Matthew 20:1-16
September 20, 2020
Message 0050
September 20, 2020

Matthew 9:9-13 – Feast of St. Matthew

September 21 – Feast of St. Matthew
Ephesians 4:1-7, 11-13
Matthew 9:9-13

A. Text/Context

  • Those who are well do not need a physician but the sick do. I desire mercy not sacrifice. I did not come to call the righteous but sinner. Words of Jesus from Matthew in this gospel
  • Matthew wrote these words many years after, about 80 years after Jesus died. He was already very old when he wrote this
  • And what is striking in this gospel is the very words he used in his writing: Those who are well do not need a physician but the sick do. I desire mercy not sacrifice. I did not come to call the
  • righteous but sinner
  • Definitely his own writings also describe his own self. He is a tax collector named Levi in other gospels Levi and Matthew are one and the same, the tax collector
  • Remember Bartholomew he is also known as Nathaniel. Persons with 2 names are common in their own time
  • This about writing. When you write for example you describe the work of others according to your own mindset. So the very words you write also reflects the very person of who you are
  • Jesus has just called Matthew a tax collector who is working at the customs office at that time to become his disciple
  • As a tax collector Jesus is aware that even though such profession or occupation really reeks with graft and corruption there are still people who did honest to goodness performance in their job
  • And so, he said: I did not come to call the righteous but sinners, not really in the strict sense of a sinner like a criminal but those who are ritually unclean because of the profession
  • I desire mercy not sacrifice because the Pharisees will just make animal offerings and presto they are clean according to the law
  • Even if they did not lift a finger to help the poor so Jesus said I desire mercy not sacrifice
  • Temple offerings have become ordinary rituals they no longer think of the cleanliness of hearts

B. Human Situation

  • Now if we analyze the words of Jesus that he comes for the sinners and not for the righteous or the good people we should not understand this that the good ones are already forgotten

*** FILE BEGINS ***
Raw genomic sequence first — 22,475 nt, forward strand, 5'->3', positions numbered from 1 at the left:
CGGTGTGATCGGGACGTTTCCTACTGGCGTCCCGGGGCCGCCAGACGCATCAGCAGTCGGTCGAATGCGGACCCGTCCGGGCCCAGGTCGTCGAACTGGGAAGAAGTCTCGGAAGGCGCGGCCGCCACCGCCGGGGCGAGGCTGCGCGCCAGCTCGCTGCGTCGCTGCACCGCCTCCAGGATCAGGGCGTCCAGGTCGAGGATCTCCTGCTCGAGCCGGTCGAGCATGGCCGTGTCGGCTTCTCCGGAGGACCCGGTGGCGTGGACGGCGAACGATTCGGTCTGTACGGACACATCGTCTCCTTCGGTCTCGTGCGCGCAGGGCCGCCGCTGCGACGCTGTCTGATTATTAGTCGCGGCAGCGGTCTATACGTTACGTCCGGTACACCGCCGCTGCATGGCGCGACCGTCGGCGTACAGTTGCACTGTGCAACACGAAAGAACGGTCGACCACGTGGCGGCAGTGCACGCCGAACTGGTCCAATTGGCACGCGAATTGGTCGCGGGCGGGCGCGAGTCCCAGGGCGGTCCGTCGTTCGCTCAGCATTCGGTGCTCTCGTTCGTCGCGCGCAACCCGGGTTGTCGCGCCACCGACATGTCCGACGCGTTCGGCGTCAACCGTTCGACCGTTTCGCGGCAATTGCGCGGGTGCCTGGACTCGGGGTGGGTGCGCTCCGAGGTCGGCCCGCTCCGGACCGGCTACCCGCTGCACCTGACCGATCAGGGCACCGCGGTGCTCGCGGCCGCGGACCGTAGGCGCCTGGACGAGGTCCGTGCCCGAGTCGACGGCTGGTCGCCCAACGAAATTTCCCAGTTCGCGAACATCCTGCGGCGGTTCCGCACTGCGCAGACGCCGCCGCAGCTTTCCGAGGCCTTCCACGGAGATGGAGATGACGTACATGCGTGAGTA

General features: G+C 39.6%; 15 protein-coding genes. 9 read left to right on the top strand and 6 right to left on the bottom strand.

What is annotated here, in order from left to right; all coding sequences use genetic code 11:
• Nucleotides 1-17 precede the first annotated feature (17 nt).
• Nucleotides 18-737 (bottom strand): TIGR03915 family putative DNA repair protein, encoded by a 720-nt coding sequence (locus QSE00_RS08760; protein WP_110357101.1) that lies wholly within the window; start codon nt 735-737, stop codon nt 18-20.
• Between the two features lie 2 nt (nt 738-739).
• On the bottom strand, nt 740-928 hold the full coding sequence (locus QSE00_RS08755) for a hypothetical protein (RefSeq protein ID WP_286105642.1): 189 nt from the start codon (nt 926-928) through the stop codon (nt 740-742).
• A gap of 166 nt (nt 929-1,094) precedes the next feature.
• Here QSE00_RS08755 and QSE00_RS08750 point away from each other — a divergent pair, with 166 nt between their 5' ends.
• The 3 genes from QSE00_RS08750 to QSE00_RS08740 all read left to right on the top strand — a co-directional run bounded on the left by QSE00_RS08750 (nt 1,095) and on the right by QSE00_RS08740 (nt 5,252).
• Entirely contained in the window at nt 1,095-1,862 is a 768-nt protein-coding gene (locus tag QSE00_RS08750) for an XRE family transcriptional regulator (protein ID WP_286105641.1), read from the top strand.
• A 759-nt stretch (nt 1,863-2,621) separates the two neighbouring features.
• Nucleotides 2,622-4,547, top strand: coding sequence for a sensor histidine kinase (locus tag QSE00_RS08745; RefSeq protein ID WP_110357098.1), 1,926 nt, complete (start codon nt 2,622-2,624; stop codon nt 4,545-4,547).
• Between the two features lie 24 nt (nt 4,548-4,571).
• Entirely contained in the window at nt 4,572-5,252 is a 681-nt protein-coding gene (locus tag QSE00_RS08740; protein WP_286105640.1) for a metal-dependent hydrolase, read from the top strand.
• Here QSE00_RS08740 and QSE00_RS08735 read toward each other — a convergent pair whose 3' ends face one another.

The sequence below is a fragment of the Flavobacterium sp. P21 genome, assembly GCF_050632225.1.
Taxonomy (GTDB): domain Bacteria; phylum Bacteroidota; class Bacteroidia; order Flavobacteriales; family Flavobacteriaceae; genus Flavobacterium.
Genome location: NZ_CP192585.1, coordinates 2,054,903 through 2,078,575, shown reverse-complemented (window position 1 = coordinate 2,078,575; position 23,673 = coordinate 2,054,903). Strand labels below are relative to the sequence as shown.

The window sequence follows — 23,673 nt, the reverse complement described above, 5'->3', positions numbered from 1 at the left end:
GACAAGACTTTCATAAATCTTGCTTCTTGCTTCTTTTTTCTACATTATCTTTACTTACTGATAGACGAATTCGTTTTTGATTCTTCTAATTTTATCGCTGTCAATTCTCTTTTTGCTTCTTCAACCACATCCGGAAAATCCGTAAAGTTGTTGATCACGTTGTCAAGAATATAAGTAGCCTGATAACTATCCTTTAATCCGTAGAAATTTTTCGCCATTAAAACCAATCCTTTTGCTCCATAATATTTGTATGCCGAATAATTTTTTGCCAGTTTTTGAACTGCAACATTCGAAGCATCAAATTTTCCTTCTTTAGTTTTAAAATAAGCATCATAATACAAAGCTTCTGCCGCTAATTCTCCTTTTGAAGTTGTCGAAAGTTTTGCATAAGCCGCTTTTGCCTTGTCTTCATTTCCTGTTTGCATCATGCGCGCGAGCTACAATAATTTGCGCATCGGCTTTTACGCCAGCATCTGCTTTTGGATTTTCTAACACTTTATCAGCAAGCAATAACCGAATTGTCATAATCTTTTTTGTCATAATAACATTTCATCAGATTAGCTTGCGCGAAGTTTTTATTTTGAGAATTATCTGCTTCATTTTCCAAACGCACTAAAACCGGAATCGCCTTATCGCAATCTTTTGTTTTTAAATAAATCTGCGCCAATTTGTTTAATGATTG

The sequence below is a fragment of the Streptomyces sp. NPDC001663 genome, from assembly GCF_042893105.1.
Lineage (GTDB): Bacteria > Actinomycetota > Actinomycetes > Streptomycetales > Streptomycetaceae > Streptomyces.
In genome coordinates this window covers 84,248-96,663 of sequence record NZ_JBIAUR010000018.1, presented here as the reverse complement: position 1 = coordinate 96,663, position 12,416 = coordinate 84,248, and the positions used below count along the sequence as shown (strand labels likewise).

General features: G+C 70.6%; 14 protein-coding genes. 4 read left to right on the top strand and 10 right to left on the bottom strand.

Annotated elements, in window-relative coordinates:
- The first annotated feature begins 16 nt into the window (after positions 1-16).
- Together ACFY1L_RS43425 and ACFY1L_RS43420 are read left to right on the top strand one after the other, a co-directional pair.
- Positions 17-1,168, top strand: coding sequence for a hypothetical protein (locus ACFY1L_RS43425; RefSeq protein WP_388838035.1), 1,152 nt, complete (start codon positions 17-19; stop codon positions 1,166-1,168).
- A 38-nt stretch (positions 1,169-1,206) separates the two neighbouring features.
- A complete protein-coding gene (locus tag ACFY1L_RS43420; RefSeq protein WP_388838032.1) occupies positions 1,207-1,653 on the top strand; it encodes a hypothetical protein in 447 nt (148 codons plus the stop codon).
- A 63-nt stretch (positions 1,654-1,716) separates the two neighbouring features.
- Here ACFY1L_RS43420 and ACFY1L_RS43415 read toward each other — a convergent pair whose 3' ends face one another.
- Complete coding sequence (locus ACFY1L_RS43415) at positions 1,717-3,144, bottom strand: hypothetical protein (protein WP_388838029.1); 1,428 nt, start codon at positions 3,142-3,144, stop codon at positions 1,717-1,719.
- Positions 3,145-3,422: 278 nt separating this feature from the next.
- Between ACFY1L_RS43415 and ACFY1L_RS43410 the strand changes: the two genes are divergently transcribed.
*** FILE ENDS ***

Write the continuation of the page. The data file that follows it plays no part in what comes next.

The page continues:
• The good is already with God, so why would God have to look for them when they already in union with the Lord. So don’t get jealous
  • On one hand, here we now see that Jesus was able to see the goodness of Matthew, even if he is a tax collector or a public sinner by reputation
  • On the other hand, here we now see that Jesus was able to see the wickedness of the Pharisees even though they are identified with the ritual holiness and cleanliness in running the temple

C. Challenge

  • The challenge for us today is that we are reminded that externals are not as important as who we are upon the inside
  • We do not really need to beautify ourselves outwardly to become pleasing before the eyes of God
  • Look at Matthew, he appears so bad on the Pharisees because he collects tax money
  • But Jesus did not see the ugly part of Matthew, Jesus only sees the intention and the motivation of Matthew to be honest even though he is doing a dirty work
  • The reason Jesus called him as one of his disciples. Those who are healthy do not need a physician but the sick does
  • Some of the most honest people work in the most corrupt and graft ridden agency, perhaps for a purpose to witness God’s kingdom
  • We can be very sick externally, but if our hearts beat with love, charity, forgiveness and compassion, then we are healthier than the strongest athlete we ever meet

 

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